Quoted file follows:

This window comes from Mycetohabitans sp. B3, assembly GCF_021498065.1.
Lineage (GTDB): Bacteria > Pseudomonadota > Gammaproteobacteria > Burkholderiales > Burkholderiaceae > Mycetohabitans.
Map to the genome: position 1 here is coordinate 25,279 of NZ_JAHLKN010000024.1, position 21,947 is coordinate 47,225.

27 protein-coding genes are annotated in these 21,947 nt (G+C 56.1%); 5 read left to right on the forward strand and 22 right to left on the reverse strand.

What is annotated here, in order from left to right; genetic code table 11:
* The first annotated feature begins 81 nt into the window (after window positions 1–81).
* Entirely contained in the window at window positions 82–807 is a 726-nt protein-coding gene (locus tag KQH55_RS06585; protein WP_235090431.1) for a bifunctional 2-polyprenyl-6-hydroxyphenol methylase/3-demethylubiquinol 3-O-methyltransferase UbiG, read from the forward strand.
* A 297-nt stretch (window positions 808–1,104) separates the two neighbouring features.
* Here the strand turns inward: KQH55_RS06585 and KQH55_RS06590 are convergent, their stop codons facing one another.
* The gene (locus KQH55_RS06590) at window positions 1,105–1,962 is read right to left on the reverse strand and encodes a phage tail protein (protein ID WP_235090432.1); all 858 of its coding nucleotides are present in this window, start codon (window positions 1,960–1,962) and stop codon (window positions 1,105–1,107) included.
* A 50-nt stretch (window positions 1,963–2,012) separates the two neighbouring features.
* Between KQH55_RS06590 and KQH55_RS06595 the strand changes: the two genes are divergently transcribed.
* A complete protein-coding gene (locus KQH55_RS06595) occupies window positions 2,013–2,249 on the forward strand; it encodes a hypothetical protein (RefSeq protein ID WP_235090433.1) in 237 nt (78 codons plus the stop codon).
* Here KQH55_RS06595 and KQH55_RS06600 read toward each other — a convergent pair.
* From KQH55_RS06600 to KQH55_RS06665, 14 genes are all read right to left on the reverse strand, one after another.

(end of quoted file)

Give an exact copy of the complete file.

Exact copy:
This window comes from Mycetohabitans sp. B3, assembly GCF_021498065.1.
Lineage (GTDB): Bacteria > Pseudomonadota > Gammaproteobacteria > Burkholderiales > Burkholderiaceae > Mycetohabitans.
Map to the genome: position 1 here is coordinate 25,279 of NZ_JAHLKN010000024.1, position 21,947 is coordinate 47,225.

27 protein-coding genes are annotated in these 21,947 nt (G+C 56.1%); 5 read left to right on the forward strand and 22 right to left on the reverse strand.

What is annotated here, in order from left to right; genetic code table 11:
* The first annotated feature begins 81 nt into the window (after window positions 1–81).
* Entirely contained in the window at window positions 82–807 is a 726-nt protein-coding gene (locus tag KQH55_RS06585; protein WP_235090431.1) for a bifunctional 2-polyprenyl-6-hydroxyphenol methylase/3-demethylubiquinol 3-O-methyltransferase UbiG, read from the forward strand.
* A 297-nt stretch (window positions 808–1,104) separates the two neighbouring features.
* Here the strand turns inward: KQH55_RS06585 and KQH55_RS06590 are convergent, their stop codons facing one another.
* The gene (locus KQH55_RS06590) at window positions 1,105–1,962 is read right to left on the reverse strand and encodes a phage tail protein (protein ID WP_235090432.1); all 858 of its coding nucleotides are present in this window, start codon (window positions 1,960–1,962) and stop codon (window positions 1,105–1,107) included.
* A 50-nt stretch (window positions 1,963–2,012) separates the two neighbouring features.
* Between KQH55_RS06590 and KQH55_RS06595 the strand changes: the two genes are divergently transcribed.
* A complete protein-coding gene (locus KQH55_RS06595) occupies window positions 2,013–2,249 on the forward strand; it encodes a hypothetical protein (RefSeq protein ID WP_235090433.1) in 237 nt (78 codons plus the stop codon).
* Here KQH55_RS06595 and KQH55_RS06600 read toward each other — a convergent pair.
* From KQH55_RS06600 to KQH55_RS06665, 14 genes are all read right to left on the reverse strand, one after another.